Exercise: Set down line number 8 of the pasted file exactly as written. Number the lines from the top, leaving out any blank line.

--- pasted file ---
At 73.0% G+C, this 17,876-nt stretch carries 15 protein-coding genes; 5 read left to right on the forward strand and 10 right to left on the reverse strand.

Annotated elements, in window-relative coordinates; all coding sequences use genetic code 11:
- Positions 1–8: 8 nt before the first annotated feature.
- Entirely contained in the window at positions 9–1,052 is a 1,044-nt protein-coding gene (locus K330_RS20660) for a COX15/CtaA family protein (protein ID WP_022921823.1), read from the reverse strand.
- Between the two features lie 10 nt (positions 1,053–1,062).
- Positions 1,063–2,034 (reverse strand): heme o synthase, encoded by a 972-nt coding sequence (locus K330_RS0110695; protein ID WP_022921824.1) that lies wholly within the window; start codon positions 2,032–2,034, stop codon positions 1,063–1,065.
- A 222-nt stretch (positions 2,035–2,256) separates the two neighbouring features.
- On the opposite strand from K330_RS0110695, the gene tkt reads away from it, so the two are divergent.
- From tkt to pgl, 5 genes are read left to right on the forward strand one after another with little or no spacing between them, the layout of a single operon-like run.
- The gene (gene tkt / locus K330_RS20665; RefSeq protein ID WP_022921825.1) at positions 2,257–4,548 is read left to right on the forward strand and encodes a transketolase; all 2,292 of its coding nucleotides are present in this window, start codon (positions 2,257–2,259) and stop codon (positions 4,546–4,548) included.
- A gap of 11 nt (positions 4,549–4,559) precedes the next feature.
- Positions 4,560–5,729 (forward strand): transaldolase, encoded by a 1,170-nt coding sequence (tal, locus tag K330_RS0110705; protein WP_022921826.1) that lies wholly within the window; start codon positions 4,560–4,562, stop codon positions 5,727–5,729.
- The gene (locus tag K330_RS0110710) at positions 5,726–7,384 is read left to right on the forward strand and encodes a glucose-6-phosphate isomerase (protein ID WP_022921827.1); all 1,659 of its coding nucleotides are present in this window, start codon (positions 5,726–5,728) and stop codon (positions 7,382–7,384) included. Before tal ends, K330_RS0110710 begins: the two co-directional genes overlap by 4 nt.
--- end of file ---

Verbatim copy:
- On the opposite strand from K330_RS0110695, the gene tkt reads away from it, so the two are divergent.